When Sex Is a Problem

Men have Viagra. But what about women with low libido?

5 min read

June 12, 2000 -- The gods of sex have blessed men with Viagra, but what good is it if their female partners have lost interest?

Traditionally, men's sexual problems have gotten the lion's share of attention, prompting remedies from Viagra to vacuum erection pumps to penile implants. The focus has been mainly on men despite the fact that women are more likely to have sexual troubles. A survey published in the February 10, 1999 issue of the Journal of the American Medical Association found that 43% of 1,749 women had complaints about sexual functioning, compared with 31% of the 1,410 men surveyed. Subjects ranged in age from 18 to 59. The women reported low sexual desire, problems with arousal, and pain during intercourse. And these problems increase with age, experts say.

Why has research on women's sexual dysfunction, as it's medically known, lagged in the first place? It's partly due to the difficulty of defining the problem. Even though impotence in men can be organic or emotional, the inability to obtain or maintain an erection is often the target for therapy. In women, sexual problems can get more complicated. They can include, for instance, a lack of desire, insufficient lubrication, an inability to reach orgasm, or pain during intercourse. The causes can be physical, such as poor circulation, or emotional, such as stress or depression.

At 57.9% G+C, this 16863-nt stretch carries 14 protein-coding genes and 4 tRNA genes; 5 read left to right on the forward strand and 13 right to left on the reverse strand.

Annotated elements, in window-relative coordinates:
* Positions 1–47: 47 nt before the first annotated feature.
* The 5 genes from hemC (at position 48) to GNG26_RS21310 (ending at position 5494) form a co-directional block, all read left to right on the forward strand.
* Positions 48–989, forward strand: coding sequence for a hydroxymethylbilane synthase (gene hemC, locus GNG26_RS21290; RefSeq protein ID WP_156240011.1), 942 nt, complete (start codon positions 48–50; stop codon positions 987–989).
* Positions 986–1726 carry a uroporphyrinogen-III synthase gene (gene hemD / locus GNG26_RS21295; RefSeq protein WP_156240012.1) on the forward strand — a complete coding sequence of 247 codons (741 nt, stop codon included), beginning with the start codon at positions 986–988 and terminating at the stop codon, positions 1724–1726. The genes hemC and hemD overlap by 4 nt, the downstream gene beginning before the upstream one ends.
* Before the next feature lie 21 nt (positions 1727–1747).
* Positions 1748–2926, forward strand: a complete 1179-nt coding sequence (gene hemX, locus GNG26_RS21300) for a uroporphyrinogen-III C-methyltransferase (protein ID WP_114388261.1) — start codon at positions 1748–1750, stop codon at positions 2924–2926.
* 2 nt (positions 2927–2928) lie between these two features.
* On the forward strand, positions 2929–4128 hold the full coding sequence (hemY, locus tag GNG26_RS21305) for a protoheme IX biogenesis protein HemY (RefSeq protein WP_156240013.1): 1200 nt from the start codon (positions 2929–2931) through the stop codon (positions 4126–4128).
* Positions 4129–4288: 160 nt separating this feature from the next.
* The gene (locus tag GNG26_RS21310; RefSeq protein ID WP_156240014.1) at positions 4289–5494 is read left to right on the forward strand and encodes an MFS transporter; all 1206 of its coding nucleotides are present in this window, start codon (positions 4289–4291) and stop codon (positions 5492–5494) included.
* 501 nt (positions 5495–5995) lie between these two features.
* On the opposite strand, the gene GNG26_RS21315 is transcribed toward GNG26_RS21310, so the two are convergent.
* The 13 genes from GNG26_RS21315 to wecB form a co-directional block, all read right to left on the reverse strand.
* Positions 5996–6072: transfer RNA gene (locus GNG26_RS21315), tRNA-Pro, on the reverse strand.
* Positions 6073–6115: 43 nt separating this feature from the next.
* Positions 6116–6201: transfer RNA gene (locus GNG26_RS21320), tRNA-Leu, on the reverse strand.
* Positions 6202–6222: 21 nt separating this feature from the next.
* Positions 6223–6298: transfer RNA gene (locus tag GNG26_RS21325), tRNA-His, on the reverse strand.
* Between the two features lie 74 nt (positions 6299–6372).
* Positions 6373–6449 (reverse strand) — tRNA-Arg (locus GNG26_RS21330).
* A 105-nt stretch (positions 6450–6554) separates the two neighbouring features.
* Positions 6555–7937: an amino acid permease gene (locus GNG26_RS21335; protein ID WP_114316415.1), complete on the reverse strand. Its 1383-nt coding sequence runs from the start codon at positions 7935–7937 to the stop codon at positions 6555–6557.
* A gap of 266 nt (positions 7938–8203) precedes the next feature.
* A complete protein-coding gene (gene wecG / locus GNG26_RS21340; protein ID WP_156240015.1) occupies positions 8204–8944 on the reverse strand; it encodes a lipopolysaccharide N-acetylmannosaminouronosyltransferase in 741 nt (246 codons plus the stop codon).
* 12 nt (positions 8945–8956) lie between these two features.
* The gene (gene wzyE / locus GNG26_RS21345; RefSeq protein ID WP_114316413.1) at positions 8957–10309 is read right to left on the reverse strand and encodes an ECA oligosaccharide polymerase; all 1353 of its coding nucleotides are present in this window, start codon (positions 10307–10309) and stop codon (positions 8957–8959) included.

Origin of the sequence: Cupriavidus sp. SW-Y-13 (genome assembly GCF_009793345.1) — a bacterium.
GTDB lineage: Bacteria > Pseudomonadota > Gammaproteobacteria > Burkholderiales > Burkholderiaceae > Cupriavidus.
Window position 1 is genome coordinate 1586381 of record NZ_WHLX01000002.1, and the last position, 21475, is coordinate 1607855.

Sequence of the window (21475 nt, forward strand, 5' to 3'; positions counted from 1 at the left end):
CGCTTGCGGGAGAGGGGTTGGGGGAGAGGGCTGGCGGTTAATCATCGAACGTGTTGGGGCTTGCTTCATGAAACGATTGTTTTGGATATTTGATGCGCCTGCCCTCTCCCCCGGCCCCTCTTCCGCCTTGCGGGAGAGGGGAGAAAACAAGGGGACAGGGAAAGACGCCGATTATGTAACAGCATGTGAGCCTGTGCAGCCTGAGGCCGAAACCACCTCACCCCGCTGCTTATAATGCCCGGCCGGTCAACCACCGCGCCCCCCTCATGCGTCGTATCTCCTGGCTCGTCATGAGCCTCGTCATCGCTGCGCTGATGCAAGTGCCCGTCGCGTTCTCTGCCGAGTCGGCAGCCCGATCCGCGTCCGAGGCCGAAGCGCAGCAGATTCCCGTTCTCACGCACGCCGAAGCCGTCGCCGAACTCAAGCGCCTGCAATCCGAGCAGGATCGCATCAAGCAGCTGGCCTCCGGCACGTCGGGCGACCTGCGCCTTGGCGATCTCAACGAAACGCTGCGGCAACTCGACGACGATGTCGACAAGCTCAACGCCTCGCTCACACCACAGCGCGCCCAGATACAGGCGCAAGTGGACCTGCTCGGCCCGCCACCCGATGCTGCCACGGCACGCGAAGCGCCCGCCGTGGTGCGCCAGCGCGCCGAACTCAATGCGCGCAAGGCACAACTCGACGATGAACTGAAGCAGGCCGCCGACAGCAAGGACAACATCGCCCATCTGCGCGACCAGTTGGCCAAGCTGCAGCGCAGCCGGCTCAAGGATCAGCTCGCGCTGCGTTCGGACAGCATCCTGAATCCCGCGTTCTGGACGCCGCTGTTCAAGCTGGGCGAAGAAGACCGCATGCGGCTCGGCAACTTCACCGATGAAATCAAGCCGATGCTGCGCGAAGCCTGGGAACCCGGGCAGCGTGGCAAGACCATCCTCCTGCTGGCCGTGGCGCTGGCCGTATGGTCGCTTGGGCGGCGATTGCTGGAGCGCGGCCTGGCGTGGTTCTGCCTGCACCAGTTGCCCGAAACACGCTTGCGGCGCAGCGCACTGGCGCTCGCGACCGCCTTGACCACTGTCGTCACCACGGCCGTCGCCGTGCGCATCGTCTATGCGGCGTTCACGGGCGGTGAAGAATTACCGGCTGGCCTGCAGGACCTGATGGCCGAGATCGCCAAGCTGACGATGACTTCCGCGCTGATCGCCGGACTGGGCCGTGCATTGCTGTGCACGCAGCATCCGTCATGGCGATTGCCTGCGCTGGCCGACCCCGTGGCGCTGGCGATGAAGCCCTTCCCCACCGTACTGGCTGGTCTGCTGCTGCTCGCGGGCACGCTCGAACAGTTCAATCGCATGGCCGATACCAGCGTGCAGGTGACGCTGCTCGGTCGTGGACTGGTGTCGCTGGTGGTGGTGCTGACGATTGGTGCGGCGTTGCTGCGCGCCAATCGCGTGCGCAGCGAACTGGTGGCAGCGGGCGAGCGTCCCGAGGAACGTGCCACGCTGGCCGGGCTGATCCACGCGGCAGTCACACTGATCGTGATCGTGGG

Finding remedies has also been a challenge because drugs that boost men's sex lives may do nothing for women's. A recent study of Viagra in women, released at the annual meeting of the American College of Obstetricians and Gynecologists, showed that it worked no better than a placebo in improving sexual response.

Lately, however, as researchers have discovered more about the types and causes of women's sexual problems, the outlook is becoming brighter. New drugs are in development specifically for women's sexual problems. And a new clitoral suction device, meant to enhance blood flow, has been approved by the FDA.